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Title: Influence of Hydrophobicity on Polyelectrolyte Complexation

Abstract

Polyelectrolyte complexes are a fascinating class of soft materials that can span the full spectrum of mechanical properties from low viscosity fluids to glassy solids. This spectrum can be accessed by modulating the extent of electrostatic association in these complexes. However, to realize the full potential of polyelectrolyte complexes as functional materials their molecular level details need to be clearly correlated with their mechanical response. The present work demonstrates that by making simple amendments to the chain architecture it is possible to affect the salt responsiveness of polyelectrolyte complexes in a systematic manner. This is achieved by quaternizing poly(4-vinylpyridine) (QVP) with methyl, ethyl and propyl substituents– thereby increasing the hydrophobicity with increasing side chain length– and complexing them with a common anionic polyelectrolyte, poly(styrene sulfonate). The mechanical 1 ACS Paragon Plus Environment behavior of these complexes is compared to the more hydrophilic system of poly(styrene sulfonate) and poly(diallyldimethylammonium) by quantifying the swelling behavior in response to salt stimuli. More hydrophobic complexes are found to be more resistant to doping by salt, yet the mechanical properties of the complex remain contingent on the overall swelling ratio of the complex itself, following near universal swelling-modulus master curves that are quantified in thismore » work. The rheological behavior of QVP complex coacervates are found to be approximately the same, only requiring higher salt concentrations to overcome strong hydrophobic interactions, demonstrating that hydrophobicity can be used as an important parameter for tuning the stability of polyelectrolyte complexes in general, while still preserving the ability to be processed “saloplastically”.« less

Authors:
ORCiD logo [1];  [1]; ORCiD logo [1]; ORCiD logo [2];  [3]; ORCiD logo [1]
  1. Department of Materials Science &, Engineering, Northwestern University, Evanston, Illinois 60208, United States
  2. Department of Mechanical Engineering, Massachusetts Institute of Technology, Cambridge, Massachusetts 02139, United States
  3. X-ray Science Division, Advanced Photon Source, Argonne National Laboratory, Lemont, Illinois 60439, United States
Publication Date:
Research Org.:
Argonne National Lab. (ANL), Argonne, IL (United States)
Sponsoring Org.:
USDOE Office of Science (SC), Basic Energy Sciences (BES) (SC-22); National Institute of Standards and Technology (NIST) - Center for Hierarchical Materials Design (CHiMaD)
OSTI Identifier:
1421981
DOE Contract Number:
AC02-06CH11357
Resource Type:
Journal Article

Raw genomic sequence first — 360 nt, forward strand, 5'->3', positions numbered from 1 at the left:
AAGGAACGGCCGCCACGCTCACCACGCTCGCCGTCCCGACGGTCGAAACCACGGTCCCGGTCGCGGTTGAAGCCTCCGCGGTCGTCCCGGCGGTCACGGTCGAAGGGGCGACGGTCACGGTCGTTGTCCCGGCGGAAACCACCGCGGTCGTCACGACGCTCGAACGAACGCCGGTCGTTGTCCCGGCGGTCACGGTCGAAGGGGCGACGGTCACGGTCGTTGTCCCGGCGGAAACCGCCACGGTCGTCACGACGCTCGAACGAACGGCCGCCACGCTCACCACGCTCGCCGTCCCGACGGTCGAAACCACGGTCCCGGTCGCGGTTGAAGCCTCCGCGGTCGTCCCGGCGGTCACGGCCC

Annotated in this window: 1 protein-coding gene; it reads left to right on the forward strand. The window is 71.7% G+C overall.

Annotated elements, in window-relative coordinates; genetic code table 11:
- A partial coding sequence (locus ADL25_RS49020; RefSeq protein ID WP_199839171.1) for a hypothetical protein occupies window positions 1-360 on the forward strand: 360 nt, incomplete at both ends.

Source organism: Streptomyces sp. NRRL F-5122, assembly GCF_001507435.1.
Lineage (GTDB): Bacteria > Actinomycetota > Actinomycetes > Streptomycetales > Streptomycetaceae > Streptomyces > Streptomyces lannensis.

Resource Relation:
Journal Name: Macromolecules; Journal Volume: 50; Journal Issue: 23
Country of Publication:
United States
Language:
English

Citation Formats

Sadman, Kazi, Wang, Qifeng, Chen, Yaoyao, Keshavarz, Bavand, Jiang, Zhang, and Shull, Kenneth R. Influence of Hydrophobicity on Polyelectrolyte Complexation. United States: N. p., 2017. Web. doi:10.1021/acs.macromol.7b02031.
Sadman, Kazi, Wang, Qifeng, Chen, Yaoyao, Keshavarz, Bavand, Jiang, Zhang, & Shull, Kenneth R. Influence of Hydrophobicity on Polyelectrolyte Complexation. United States. doi:10.1021/acs.macromol.7b02031.
Sadman, Kazi, Wang, Qifeng, Chen, Yaoyao, Keshavarz, Bavand, Jiang, Zhang, and Shull, Kenneth R. Thu . "Influence of Hydrophobicity on Polyelectrolyte Complexation". United States. doi:10.1021/acs.macromol.7b02031.
@article{osti_1421981,
title = {Influence of Hydrophobicity on Polyelectrolyte Complexation},
author = {Sadman, Kazi and Wang, Qifeng and Chen, Yaoyao and Keshavarz, Bavand and Jiang, Zhang and Shull, Kenneth R.},
abstractNote = {Polyelectrolyte complexes are a fascinating class of soft materials that can span the full spectrum of mechanical properties from low viscosity fluids to glassy solids. This spectrum can be accessed by modulating the extent of electrostatic association in these complexes. However, to realize the full potential of polyelectrolyte complexes as functional materials their molecular level details need to be clearly correlated with their mechanical response. The present work demonstrates that by making simple amendments to the chain architecture it is possible to affect the salt responsiveness of polyelectrolyte complexes in a systematic manner. This is achieved by quaternizing poly(4-vinylpyridine) (QVP) with methyl, ethyl and propyl substituents– thereby increasing the hydrophobicity with increasing side chain length– and complexing them with a common anionic polyelectrolyte, poly(styrene sulfonate). The mechanical 1 ACS Paragon Plus Environment behavior of these complexes is compared to the more hydrophilic system of poly(styrene sulfonate) and poly(diallyldimethylammonium) by quantifying the swelling behavior in response to salt stimuli. More hydrophobic complexes are found to be more resistant to doping by salt, yet the mechanical properties of the complex remain contingent on the overall swelling ratio of the complex itself, following near universal swelling-modulus master curves that are quantified in this work. The rheological behavior of QVP complex coacervates are found to be approximately the same, only requiring higher salt concentrations to overcome strong hydrophobic interactions, demonstrating that hydrophobicity can be used as an important parameter for tuning the stability of polyelectrolyte complexes in general, while still preserving the ability to be processed “saloplastically”.},
doi = {10.1021/acs.macromol.7b02031},
journal = {Macromolecules},
number = 23,
volume = 50,
place = {United States},
year = {Thu Nov 16 00:00:00 EST 2017},
month = {Thu Nov 16 00:00:00 EST 2017}
}